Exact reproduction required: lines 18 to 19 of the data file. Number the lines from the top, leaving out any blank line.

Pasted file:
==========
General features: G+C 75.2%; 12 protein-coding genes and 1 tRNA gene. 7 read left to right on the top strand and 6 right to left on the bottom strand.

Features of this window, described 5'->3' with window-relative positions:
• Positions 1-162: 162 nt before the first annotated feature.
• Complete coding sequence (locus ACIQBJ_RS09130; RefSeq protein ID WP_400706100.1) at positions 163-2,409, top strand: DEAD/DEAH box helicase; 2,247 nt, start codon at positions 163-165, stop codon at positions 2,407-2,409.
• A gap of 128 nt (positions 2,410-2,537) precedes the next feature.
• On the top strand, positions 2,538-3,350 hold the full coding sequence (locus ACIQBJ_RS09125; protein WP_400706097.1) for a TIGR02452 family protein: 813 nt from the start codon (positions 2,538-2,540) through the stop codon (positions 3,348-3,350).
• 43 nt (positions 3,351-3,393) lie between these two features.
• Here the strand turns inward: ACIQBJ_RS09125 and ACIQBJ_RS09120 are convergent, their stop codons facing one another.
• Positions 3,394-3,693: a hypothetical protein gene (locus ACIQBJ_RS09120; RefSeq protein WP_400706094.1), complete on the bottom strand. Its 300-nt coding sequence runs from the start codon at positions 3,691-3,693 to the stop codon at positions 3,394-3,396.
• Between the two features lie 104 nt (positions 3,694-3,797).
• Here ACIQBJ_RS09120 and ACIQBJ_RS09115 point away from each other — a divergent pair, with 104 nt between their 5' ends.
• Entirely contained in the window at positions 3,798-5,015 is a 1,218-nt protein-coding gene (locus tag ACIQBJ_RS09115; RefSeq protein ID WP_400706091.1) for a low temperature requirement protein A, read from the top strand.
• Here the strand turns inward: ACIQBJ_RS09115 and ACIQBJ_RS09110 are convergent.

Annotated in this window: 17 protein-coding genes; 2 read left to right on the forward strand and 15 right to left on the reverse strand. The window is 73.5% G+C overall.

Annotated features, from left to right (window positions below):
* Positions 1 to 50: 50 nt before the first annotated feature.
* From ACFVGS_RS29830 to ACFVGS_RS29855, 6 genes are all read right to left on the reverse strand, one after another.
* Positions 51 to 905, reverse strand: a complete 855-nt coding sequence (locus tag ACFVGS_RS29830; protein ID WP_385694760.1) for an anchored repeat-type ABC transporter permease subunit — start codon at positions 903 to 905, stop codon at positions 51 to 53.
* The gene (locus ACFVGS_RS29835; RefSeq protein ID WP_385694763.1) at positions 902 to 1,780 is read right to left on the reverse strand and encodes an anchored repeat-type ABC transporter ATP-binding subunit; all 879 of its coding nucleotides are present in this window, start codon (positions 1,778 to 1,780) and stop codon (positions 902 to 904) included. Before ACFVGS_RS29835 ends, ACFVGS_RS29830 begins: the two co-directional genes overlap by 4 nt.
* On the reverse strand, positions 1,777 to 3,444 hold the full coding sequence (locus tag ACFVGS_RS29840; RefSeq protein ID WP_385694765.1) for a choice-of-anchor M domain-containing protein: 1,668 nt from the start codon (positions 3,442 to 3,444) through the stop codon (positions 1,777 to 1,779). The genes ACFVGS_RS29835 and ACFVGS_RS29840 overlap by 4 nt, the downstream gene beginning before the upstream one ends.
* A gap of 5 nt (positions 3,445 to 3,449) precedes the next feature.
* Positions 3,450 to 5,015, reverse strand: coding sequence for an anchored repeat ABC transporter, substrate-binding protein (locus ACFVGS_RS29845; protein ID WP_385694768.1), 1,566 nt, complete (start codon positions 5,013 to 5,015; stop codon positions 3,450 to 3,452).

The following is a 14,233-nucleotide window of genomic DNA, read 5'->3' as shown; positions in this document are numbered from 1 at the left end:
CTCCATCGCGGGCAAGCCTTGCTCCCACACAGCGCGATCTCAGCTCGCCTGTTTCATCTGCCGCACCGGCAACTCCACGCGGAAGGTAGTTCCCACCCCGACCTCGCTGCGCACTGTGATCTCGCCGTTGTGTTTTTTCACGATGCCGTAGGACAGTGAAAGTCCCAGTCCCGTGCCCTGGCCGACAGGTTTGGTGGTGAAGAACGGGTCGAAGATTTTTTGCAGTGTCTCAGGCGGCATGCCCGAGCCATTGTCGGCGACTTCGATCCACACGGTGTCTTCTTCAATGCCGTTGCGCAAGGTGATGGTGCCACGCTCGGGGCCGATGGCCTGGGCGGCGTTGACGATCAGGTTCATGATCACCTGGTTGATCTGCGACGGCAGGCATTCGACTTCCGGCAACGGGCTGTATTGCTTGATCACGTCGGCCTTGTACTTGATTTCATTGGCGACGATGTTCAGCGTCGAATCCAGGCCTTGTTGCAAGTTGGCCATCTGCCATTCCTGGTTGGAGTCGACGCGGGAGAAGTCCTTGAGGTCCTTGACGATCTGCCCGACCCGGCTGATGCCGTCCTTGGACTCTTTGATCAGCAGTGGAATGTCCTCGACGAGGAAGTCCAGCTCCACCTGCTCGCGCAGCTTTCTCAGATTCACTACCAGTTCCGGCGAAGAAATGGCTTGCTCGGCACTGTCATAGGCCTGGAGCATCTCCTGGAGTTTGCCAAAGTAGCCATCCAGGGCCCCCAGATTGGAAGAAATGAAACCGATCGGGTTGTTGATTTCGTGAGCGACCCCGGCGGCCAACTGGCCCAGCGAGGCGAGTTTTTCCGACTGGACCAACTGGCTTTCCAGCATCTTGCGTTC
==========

* Positions 51 to 905, reverse strand: a complete 855-nt coding sequence (locus tag ACFVGS_RS29830; protein ID WP_385694760.1) for an anchored repeat-type ABC transporter permease subunit — start codon at positions 903 to 905, stop codon at positions 51 to 53.
* The gene (locus ACFVGS_RS29835; RefSeq protein ID WP_385694763.1) at positions 902 to 1,780 is read right to left on the reverse strand and encodes an anchored repeat-type ABC transporter ATP-binding subunit; all 879 of its coding nucleotides are present in this window, start codon (positions 1,778 to 1,780) and stop codon (positions 902 to 904) included. Before ACFVGS_RS29835 ends, ACFVGS_RS29830 begins: the two co-directional genes overlap by 4 nt.